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THE PLOT. In the epilogue of the second part of the play of King Henry IV., Shakespeare promised that he would continue the story' by intro ducing the wars of King Henry V. upon the stage, and make the audience 'merry with fair Katharine of France.' In this drama he fulfils his promise.

The historical play of Henry V. was pri three times during the life of Shakespeare; but in no instance with his name. The earliest edition came out in 1600, under the title of "The Chronicle History of Henry the Fift, With his battell fought at Agin Court in France. Together with Auntient Pistoll. As it hath bene sundry times playd by the Right honourable the Lord Chamberlaine, his servants. London. Printed by Thomas Creede for Tho. Millington and John Busby.' The two next editions were published in 1602 and 1608.

This play was founded on Holinshed's Chronicles, and a preceding play of 1592, The Famous Victories of Henry V.'

Upon the evidence of a passage in the chorus of the last act, which bears reference to the Irish expedition of the Earl of Essex of 1599, this play is supposed to have been written during that year. The reference to this wooden O’in the prologue, fixes the date as not earlier than 1599, when the Globe Theatre was built.

It was a drama that enjoyed great popularity, being played over and over again at the theatre. The internal evidence shows that the second and third editions were not published from any authentic MS., but from what would be taken down in notes during the performance. 'It is by some authorities supposed that Henry V. was originally produced by Shakespeare in an incomplete state, and that large portions of the folio, of which no trace can be pointed out in the quartos, were added at a subsequent date.'*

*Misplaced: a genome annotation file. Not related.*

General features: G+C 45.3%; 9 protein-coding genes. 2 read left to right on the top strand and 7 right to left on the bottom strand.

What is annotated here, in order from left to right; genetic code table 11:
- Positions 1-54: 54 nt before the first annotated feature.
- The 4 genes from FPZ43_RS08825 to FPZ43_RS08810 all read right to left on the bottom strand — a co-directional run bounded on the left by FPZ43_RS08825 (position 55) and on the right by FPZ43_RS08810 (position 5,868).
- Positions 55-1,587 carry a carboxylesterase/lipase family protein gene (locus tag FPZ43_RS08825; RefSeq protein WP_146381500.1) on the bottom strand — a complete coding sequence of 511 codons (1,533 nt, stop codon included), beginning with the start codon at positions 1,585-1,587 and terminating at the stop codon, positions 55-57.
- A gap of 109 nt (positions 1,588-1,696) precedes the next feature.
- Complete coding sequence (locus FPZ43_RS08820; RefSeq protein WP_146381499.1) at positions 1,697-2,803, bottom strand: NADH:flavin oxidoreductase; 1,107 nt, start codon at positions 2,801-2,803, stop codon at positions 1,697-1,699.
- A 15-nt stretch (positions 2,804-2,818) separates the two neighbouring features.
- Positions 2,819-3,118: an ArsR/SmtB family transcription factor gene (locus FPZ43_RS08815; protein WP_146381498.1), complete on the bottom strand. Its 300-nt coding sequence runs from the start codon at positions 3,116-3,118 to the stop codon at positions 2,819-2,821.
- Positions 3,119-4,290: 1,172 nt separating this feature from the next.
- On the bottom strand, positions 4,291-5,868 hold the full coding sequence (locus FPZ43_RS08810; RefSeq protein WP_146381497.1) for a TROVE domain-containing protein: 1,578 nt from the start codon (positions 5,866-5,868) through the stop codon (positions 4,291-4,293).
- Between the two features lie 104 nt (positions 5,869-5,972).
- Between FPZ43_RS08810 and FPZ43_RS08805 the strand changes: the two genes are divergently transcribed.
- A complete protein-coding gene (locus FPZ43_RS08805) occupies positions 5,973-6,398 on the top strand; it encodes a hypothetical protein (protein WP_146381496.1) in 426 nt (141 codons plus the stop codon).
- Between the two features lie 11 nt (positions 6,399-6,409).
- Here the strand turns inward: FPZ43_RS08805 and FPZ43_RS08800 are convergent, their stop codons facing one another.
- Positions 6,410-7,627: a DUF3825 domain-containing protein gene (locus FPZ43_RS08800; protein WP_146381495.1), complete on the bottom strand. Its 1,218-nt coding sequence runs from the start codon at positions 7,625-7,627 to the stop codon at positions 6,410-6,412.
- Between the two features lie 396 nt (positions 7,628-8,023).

King Henry V. is the favourite hero of Shakespeare in English History; he paints him as endowed with every kingly virtue, one

* Collier.


of the finest characters that have proceeded from his master-mind. These virtues, as set forth in the words of the archbishop, are not usually mentioned in history. His actions at the beginning of his reign are thus described by Holinshed : Virtuously considering that all goodness cometh of God, he determined to begin with something acceptable to his divine Majesty, and therefore commanded the clergy sincerely and truly to preach the word of God, and to live accordingly that as they might be the lanterns of light to the temporality, as their profession required. The laymen he willed to serve God and obey their prince. Besides this, he elected the best learned men in the laws of the realm to the offices of justice, and men of good living he preferred to high degrees of authority.'

The whole of the second scene in the first act is taken from Holinshed-the quotation from the Book of Numbers—the speeches of Westmoreland and Exeter with some variation. Westmoreland was warden of the Scottish marches, and the old Chronicle says,

that he moved the king to begin with Scotland.' He quoted the old proverb in favour of the policy he urged. Exeter replied that it was proper to begin with France : 'If the king might once compass the conquest of France, Scotland could not long resist for where should the Scots learn policy and skill to defend themselves, if they had not the bringing up and training in France.' The historical allusion to Edward III. standing on a hill at the battle of Cressy is taken from Holinshed.